What does Health at Every Size Stand for?

The Health at Every Size principle center around intuitive eating, body acceptance, and physical activity for health rather than body manipulation. These principles emphasize cultivating a personal definition of health, rather than relying on societal norms and stigmas to determine how compliant and therefore “healthy” a person is.

The HAES principles are:

Weight Inclusivity

Accept and respect diverse body sizes and reject the idealization or pathology of specific weights or shapes.

Health Enhancement

Support health policies that improve and equalize access to information and services that improve human well-being, including attention to individual physical, economic, social, and other needs.

Eating for Well-Being

Promote eating based on individual hunger, nutritional needs, and pleasure, rather than externally reinforced regimen focused on weight loss. Intuitive eating is thought to help prevent negative body image and disordered eating.

Respectful Care

Acknowledge and evolve the biases we all hold in weight discrimination, weight stigma, and weight bias. Take the whole person into context for treatment, including the impact of socio-economic status, race, gender, sexual orientation, age, and other factors.

Life-Enhancing Movement

Support physical activities that allow people to engage in movement they enjoy, regardless of size or ability, beyond the limiting lens of weight loss.

What are common myths about Health at Every Size?

Health at Every Size focuses on freedom and individuality in health, rather than constricting it to a narrow set of ideals. With this open approach, it’s important to know what HAES is and is not about.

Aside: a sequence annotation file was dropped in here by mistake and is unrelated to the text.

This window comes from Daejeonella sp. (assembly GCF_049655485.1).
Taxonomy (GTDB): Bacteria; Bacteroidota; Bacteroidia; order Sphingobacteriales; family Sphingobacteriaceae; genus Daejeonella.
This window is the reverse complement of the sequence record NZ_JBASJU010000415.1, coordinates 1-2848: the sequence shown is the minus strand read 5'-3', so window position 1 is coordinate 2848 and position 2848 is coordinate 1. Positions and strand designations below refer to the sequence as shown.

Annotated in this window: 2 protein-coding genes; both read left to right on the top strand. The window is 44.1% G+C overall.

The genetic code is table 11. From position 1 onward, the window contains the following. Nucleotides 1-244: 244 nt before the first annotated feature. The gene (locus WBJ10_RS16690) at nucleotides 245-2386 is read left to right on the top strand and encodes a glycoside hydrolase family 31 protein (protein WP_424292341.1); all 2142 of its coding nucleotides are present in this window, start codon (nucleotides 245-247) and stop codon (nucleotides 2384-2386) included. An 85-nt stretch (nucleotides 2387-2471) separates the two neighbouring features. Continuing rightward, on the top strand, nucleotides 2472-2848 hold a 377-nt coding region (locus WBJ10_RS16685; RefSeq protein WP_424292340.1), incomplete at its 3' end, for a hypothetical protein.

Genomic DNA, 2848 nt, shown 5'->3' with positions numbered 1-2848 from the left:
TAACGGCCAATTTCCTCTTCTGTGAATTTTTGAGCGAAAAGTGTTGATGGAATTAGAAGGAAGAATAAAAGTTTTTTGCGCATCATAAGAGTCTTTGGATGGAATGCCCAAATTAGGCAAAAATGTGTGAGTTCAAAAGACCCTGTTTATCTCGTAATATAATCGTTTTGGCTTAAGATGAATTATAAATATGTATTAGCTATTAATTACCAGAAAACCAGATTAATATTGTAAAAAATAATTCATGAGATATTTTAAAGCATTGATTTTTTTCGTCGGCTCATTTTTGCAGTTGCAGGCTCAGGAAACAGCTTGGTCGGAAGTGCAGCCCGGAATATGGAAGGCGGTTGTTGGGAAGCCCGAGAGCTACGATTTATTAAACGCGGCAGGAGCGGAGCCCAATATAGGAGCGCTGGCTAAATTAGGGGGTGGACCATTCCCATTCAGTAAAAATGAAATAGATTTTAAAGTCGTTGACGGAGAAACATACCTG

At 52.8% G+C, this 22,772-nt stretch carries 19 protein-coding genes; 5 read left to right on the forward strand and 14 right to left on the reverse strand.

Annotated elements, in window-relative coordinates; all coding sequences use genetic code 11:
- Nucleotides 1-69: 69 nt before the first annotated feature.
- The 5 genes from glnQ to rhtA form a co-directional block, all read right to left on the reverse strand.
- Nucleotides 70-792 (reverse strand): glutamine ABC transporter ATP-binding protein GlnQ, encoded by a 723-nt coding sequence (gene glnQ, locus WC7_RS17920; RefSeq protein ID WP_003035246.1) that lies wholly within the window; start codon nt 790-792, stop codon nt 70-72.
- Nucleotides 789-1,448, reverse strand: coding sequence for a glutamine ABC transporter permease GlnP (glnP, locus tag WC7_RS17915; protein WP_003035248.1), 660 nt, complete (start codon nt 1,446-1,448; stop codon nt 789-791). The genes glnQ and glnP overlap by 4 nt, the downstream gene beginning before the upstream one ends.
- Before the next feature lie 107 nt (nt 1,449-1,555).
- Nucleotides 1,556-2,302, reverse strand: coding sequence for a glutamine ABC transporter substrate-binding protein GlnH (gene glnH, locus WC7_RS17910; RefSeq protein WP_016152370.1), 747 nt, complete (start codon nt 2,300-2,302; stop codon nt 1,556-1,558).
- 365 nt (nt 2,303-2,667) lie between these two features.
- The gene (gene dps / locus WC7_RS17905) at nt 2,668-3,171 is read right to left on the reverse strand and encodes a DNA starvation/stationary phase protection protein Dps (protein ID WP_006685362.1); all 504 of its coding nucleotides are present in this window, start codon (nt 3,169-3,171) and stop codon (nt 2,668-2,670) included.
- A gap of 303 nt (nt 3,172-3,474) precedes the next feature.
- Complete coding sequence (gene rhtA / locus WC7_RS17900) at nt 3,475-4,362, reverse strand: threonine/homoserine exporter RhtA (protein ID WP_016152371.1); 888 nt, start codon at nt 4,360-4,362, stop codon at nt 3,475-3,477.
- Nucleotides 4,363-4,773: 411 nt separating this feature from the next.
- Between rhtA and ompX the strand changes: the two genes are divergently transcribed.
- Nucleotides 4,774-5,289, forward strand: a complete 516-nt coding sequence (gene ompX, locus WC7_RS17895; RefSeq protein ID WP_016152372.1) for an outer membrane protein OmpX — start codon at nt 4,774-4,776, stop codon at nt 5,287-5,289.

Myth #1: HAES means everyone is healthy regardless of their weight

Health looks different on everyone. Only you and your doctor really know your health status. HAES proclaims that everyone is deserving of quality care that doesn’t place weight at the center of treatment.

Myth #2: HAES promotes “unhealthy” body sizes and/or habits

HAES acknowledges that there is no singular to be healthy. The movement prioritizes on healthy habits and behaviors, rather than weight loss. This means focusing on nourishing, satisfying foods, rather than dieting.

Myth #3: HAES is anti-weight loss

Health conditions can be treated in myriad ways, and weight loss may be one of them. HAES is not anti-weight loss, but weight neutral.

What is weight stigma?

Weight stigma is discriminating against or stereotyping a person based on their weight. This stigma comes from thin-centric ideals and the pervasive belief that thinness equates with health. 42% of U.S. adults say they’ve faced some form of weight stigma, which can lead to depression, low self-esteem, and the development of eating disorders.